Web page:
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How to Talk About Suicide the Right Way

I deal with suicide a lot in my writings. I’ve talked about people who have just attempted suicide, those left behind by suicide and the family and friends of those who have attempted suicide, among many other subjects. That’s because suicide is a subject that I think is very important. It’s critical to break down the walls of silence that keep people who have contemplated or attempted suicide at arm’s length from everyone else. Thinking about suicide or attempting suicide doesn’t mean there’s anything wrong with you; it just means that you have sought a way out of an extraordinary amount of pain that wasn’t the best way.

But the way in which suicide is written about matters because of a phenomenon known as suicide contagion. This is the act of copycat suicides and believe it or not, it is a real problem. The way a suicide is reported in the media actually affects the number of people who attempt suicide.

So if you plan on talking about suicide – and I encourage you to do so – think about these guidelines on how to do it.

What Not to Say About Suicide

The number one thing that people involved in suicide prevention seem to object to is the term “committed suicide.” While I know this is a common term and we have all used it (myself included), suicide prevention organizations believe it puts suicide into a positive light in that suicide was an act that was accomplished – a goal of some sort. Or, perhaps, puts it in the light of a crime such as, Joe committed robbery. Of course, suicide is neither a goal to be accomplished nor a crime. Instead of saying “committed suicide” or “successful suicide” say, “died by suicide.”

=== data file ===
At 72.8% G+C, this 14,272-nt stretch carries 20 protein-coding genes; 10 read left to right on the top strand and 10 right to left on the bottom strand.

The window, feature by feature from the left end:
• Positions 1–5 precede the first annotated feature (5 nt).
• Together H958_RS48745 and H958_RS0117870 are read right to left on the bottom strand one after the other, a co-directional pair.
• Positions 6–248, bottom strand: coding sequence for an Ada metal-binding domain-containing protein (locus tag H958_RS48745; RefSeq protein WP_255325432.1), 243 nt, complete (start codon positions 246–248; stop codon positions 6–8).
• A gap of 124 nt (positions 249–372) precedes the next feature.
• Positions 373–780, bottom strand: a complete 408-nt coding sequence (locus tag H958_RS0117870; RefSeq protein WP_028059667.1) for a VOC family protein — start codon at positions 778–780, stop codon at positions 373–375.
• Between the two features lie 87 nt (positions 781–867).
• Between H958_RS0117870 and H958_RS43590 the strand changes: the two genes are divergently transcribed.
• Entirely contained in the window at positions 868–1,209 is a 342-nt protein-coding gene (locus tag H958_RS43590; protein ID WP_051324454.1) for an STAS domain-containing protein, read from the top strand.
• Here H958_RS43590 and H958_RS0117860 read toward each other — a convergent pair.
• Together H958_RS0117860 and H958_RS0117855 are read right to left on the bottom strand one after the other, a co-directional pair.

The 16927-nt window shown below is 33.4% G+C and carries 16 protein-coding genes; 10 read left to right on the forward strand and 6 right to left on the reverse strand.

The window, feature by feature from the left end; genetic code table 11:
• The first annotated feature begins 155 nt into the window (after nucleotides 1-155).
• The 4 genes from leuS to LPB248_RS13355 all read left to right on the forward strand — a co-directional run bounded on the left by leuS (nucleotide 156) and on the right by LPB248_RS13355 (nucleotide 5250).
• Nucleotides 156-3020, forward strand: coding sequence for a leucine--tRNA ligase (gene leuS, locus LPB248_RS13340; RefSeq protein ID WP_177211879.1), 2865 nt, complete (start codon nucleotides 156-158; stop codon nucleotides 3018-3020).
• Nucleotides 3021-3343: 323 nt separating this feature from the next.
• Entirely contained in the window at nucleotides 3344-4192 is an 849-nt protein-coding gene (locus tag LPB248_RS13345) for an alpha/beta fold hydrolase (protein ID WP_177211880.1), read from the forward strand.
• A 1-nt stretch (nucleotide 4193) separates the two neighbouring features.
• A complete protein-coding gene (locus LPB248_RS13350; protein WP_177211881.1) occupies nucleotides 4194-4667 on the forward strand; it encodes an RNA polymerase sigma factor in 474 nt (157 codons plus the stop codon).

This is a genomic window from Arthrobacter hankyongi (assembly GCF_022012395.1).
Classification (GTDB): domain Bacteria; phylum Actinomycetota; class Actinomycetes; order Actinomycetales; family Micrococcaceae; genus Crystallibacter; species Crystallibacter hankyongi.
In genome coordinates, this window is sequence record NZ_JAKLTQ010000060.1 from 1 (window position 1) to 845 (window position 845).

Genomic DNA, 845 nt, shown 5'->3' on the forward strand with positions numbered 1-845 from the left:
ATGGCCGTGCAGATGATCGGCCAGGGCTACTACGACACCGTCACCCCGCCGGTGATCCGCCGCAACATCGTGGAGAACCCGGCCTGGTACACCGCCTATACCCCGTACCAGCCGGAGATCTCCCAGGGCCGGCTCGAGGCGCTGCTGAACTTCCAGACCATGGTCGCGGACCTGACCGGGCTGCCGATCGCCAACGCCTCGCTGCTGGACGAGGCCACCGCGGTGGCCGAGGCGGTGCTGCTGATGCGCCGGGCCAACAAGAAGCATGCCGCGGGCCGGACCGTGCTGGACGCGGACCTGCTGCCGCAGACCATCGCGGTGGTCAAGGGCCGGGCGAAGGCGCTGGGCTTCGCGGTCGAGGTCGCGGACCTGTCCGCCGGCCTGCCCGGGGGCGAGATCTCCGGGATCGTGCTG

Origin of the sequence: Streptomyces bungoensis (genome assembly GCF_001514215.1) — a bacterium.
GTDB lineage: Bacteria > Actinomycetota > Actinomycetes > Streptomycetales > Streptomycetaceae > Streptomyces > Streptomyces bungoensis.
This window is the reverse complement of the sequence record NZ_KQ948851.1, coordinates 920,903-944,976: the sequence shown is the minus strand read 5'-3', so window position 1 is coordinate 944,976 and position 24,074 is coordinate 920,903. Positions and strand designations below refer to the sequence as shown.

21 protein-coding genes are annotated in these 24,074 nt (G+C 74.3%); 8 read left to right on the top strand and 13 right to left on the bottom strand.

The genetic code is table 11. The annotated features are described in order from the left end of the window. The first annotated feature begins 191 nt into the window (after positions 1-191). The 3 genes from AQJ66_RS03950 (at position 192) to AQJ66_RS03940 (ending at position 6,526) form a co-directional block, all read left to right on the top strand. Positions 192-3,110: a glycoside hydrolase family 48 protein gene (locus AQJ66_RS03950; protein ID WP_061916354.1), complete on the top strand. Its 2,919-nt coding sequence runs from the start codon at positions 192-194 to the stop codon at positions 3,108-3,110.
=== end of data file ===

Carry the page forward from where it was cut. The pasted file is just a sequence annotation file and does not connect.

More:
Learn what to say about suicide and what not to say about suicideOther things not to say about suicide:

  • Do not go into too much detail about the suicide attempt itself
  • Do not post detailed pictures of a suicide attempt or a suicide attempt location
  • Do not glorify or romanticize suicide
  • Do not portray suicides as heroic
  • Do not say that suicide is an end to pain (people need to be alive to feel relief from pain)
  • Do not use the term “failed suicide,” instead say “suicide attempt”
  • Do not use the term “epidemic” in suicide stories, instead say that rates are “rising” or “falling”

What to Say About Suicide

I would say there are several critical things to tell people about suicide but the number one thing is to tell them how to get help. It’s critical to say that feeling suicidal requires help and that the person must reach out. If you don’t know what numbers to use, go to Suicide.org for more information (or Google suicide hotline and your country).

Also say:

  • Suicide is often related to untreated depression – but depression is treatable and so are suicidal feelings
  • There is hope – suicidal feelings will pass
  • People feeling suicidal are not alone – people are there to help

What Do I Think About These Guidelines?